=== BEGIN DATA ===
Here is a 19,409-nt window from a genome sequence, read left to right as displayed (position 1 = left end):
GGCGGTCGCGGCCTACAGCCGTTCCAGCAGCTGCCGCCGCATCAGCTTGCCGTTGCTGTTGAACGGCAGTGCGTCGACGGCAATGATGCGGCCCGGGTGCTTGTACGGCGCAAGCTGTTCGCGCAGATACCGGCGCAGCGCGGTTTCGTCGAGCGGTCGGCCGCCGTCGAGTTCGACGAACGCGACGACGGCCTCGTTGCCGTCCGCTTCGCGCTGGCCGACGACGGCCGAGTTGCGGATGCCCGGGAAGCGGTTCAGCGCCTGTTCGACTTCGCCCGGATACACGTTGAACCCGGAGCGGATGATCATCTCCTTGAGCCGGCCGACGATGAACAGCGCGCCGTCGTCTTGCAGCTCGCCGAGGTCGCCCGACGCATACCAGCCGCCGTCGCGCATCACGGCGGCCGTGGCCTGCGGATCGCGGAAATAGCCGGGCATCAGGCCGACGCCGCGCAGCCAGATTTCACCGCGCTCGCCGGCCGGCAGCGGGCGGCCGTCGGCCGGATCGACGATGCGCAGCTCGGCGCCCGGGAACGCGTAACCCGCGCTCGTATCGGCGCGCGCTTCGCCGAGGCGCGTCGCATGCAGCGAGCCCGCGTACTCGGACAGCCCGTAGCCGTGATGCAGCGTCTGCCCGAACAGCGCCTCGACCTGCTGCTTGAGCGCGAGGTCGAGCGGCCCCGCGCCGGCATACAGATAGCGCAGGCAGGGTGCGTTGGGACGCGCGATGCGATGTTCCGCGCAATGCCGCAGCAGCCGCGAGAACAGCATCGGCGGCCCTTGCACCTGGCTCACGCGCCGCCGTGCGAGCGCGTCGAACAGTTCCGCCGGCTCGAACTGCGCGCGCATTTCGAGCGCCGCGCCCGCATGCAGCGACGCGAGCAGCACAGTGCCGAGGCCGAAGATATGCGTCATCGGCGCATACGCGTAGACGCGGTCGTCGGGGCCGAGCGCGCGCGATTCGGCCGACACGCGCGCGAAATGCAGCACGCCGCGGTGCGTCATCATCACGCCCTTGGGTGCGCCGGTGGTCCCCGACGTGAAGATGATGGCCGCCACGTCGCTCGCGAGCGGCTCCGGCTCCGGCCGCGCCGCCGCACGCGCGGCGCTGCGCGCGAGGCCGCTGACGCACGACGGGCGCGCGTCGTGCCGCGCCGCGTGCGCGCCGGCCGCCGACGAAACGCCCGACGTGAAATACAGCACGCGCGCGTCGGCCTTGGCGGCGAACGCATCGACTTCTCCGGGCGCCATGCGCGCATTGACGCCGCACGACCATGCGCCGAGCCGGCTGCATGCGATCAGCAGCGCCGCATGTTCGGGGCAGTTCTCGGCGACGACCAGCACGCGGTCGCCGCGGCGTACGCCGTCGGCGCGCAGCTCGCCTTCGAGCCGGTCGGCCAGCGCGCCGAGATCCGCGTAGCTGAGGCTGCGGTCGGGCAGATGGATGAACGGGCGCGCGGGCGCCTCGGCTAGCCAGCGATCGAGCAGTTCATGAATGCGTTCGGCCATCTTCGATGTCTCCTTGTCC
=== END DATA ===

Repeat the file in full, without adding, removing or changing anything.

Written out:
Here is a 19,409-nt window from a genome sequence, read left to right as displayed (position 1 = left end):
GGCGGTCGCGGCCTACAGCCGTTCCAGCAGCTGCCGCCGCATCAGCTTGCCGTTGCTGTTGAACGGCAGTGCGTCGACGGCAATGATGCGGCCCGGGTGCTTGTACGGCGCAAGCTGTTCGCGCAGATACCGGCGCAGCGCGGTTTCGTCGAGCGGTCGGCCGCCGTCGAGTTCGACGAACGCGACGACGGCCTCGTTGCCGTCCGCTTCGCGCTGGCCGACGACGGCCGAGTTGCGGATGCCCGGGAAGCGGTTCAGCGCCTGTTCGACTTCGCCCGGATACACGTTGAACCCGGAGCGGATGATCATCTCCTTGAGCCGGCCGACGATGAACAGCGCGCCGTCGTCTTGCAGCTCGCCGAGGTCGCCCGACGCATACCAGCCGCCGTCGCGCATCACGGCGGCCGTGGCCTGCGGATCGCGGAAATAGCCGGGCATCAGGCCGACGCCGCGCAGCCAGATTTCACCGCGCTCGCCGGCCGGCAGCGGGCGGCCGTCGGCCGGATCGACGATGCGCAGCTCGGCGCCCGGGAACGCGTAACCCGCGCTCGTATCGGCGCGCGCTTCGCCGAGGCGCGTCGCATGCAGCGAGCCCGCGTACTCGGACAGCCCGTAGCCGTGATGCAGCGTCTGCCCGAACAGCGCCTCGACCTGCTGCTTGAGCGCGAGGTCGAGCGGCCCCGCGCCGGCATACAGATAGCGCAGGCAGGGTGCGTTGGGACGCGCGATGCGATGTTCCGCGCAATGCCGCAGCAGCCGCGAGAACAGCATCGGCGGCCCTTGCACCTGGCTCACGCGCCGCCGTGCGAGCGCGTCGAACAGTTCCGCCGGCTCGAACTGCGCGCGCATTTCGAGCGCCGCGCCCGCATGCAGCGACGCGAGCAGCACAGTGCCGAGGCCGAAGATATGCGTCATCGGCGCATACGCGTAGACGCGGTCGTCGGGGCCGAGCGCGCGCGATTCGGCCGACACGCGCGCGAAATGCAGCACGCCGCGGTGCGTCATCATCACGCCCTTGGGTGCGCCGGTGGTCCCCGACGTGAAGATGATGGCCGCCACGTCGCTCGCGAGCGGCTCCGGCTCCGGCCGCGCCGCCGCACGCGCGGCGCTGCGCGCGAGGCCGCTGACGCACGACGGGCGCGCGTCGTGCCGCGCCGCGTGCGCGCCGGCCGCCGACGAAACGCCCGACGTGAAATACAGCACGCGCGCGTCGGCCTTGGCGGCGAACGCATCGACTTCTCCGGGCGCCATGCGCGCATTGACGCCGCACGACCATGCGCCGAGCCGGCTGCATGCGATCAGCAGCGCCGCATGTTCGGGGCAGTTCTCGGCGACGACCAGCACGCGGTCGCCGCGGCGTACGCCGTCGGCGCGCAGCTCGCCTTCGAGCCGGTCGGCCAGCGCGCCGAGATCCGCGTAGCTGAGGCTGCGGTCGGGCAGATGGATGAACGGGCGCGCGGGCGCCTCGGCTAGCCAGCGATCGAGCAGTTCATGAATGCGTTCGGCCATCTTCGATGTCTCCTTGTCC